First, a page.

I’ve been working on a fiction piece for….for a long time. Maybe longer than I care to admit.
I began armed with a little inspiration, and a knowledge of the writing craft based only on my own reading preferences. No training, no experience, no knowledge of the industry. I just wrote.
As I muddled through, I fell in love with the art of crafting scenes, laughed at my earliest writing mistakes, and thrilled when I sensed my rewrites bringing my writing skill to a new level. Oh yeah, and cried over cups of coffee as I began new rewrites wondering why I was doing this to myself.
There wasn’t much pressure when I started. The experience of writing that first draft was a little love story between my Heavenly Father and me. Now, I have a deadline to get my writing to a certain caliber, that though I’ve set it myself, I can’t change it.
Just when I think I’m close to being where I want to be, words from a critique partner will give me a fresh perspective, and I will see another way to improve. Sometimes that inspires me, sometimes it makes me want to serve myself a big slice of pity cake with an ice cold glass of despair.
My little pity party goes a little like this: I’m never going to be finished in time. There are too many inherent problems with this novel. Maybe I should shelve it and start a fresh story armed with the things I’ve already learned. Maybe its time to quit this piece before I waste any more time.
But I won’t quit. Not yet. Not because I think this story will make a major bestseller list if I hang on a little longer, but because it still has room to teach me as a writer. If I am learning, I’m not wasting time. And maybe it will go somewhere. Maybe I long to back away because I’m pushing myself to a new frontier, and I’m scared to step out there.
We live our lives like a novice writer, learning as we go. Mistakes are made while more experienced people look on and shake their heads. No matter our age, we come to points in our lives where we wonder “What have I done?” Like a literary work in progress, life gets messy with its wrong turns and broken pieces. We wish we could go back and start over now that we are wiser, and create a cleaner copy minus the scribbles and edit notes.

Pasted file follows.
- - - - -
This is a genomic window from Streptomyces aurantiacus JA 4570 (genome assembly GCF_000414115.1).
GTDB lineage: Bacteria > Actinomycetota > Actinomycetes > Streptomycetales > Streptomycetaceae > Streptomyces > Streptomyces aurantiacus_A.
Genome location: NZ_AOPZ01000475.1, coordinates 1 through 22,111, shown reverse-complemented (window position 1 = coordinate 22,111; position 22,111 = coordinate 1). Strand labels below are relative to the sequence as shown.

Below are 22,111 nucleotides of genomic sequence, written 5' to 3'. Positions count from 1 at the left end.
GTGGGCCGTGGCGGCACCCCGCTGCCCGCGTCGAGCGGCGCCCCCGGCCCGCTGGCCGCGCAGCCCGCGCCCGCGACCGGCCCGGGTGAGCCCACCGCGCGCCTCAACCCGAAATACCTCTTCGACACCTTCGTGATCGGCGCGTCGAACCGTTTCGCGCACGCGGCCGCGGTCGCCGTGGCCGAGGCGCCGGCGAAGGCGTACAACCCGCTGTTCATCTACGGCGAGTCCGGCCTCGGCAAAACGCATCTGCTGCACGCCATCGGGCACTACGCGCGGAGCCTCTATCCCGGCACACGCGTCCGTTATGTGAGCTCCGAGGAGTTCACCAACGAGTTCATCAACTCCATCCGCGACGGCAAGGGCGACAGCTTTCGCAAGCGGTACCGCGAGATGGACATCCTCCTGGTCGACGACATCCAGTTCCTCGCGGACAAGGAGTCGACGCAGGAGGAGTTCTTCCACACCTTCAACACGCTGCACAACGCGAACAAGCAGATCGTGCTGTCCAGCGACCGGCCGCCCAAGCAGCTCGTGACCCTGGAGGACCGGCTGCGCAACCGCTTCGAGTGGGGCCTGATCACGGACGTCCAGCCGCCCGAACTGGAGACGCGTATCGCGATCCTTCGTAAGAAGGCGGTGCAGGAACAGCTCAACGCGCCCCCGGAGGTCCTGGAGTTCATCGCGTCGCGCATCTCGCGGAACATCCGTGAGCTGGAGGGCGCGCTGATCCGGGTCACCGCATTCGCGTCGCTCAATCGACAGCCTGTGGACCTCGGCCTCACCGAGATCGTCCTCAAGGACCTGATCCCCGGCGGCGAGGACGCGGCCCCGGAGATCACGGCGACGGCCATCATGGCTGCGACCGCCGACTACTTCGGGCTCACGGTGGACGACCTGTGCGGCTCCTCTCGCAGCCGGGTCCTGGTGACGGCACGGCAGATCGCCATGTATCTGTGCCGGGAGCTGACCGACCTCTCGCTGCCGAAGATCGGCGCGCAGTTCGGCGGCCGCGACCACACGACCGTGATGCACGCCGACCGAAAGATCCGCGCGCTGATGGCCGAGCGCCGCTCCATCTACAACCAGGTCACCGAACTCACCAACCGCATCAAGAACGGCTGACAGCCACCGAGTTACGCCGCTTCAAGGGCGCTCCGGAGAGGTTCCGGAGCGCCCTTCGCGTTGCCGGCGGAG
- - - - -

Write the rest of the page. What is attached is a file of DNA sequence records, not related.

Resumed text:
There are occasions that are appropriate for cutting losses and starting over. A point will come in which I will have to let go, and stop trying to make my novel better. It might be a scenario in which I make myself release it to the world, or release it to my shelf because its worthy purpose was to simply teach me to write.
In this world of disposable living, we have a tendency to scrap things too quickly. Careers, marriages, friendships, projects. What might happen if we stick with it through the messy season? We know what happens to the things we quit, nothing. But what if that hill you climb isn’t a sign you should stop before things get harder, but it’s preparing you for a new level? What if you press through instead of turn around? What if?
Funny. I just realized this very theme is what lies under the entire premise of my novel. What if you hold on when ever rational thought tells you there is nothing worth saving?
Thanks Lord. Somehow the similarity of my current mental battle to one of my story’s underlying themes gives me a sense of peace. No matter my doubts, God knows what he is doing with me and this novel. I’ll be faithful to keep trucking along with it until he tells me to stop. He’s the one I wrote it for, after all.
Maybe you’ve been contemplating stepping out and starting something new, and haven’t because your afraid you’ll waste your time. Here is a message from the Queen of Risk Avoidance: Just Start. Even if you don’t end up where you thought you were headed, you’ll learn something if you’re open to it.
Maybe you want to scrap something because it is getting too hard. From someone limping along feeling feeble-hearted herself: Hang on. Wait and find out what the view looks like from the top of the mountain. Don’t make the decision to quitin the middle of the climb, get a clear view first.
Your life is a beautiful story. Keep moving through the mess, the depression, the false starts, the over-thinking, the brokenness, the fear. Keep pressing through. Your story is one that the world needs to hear.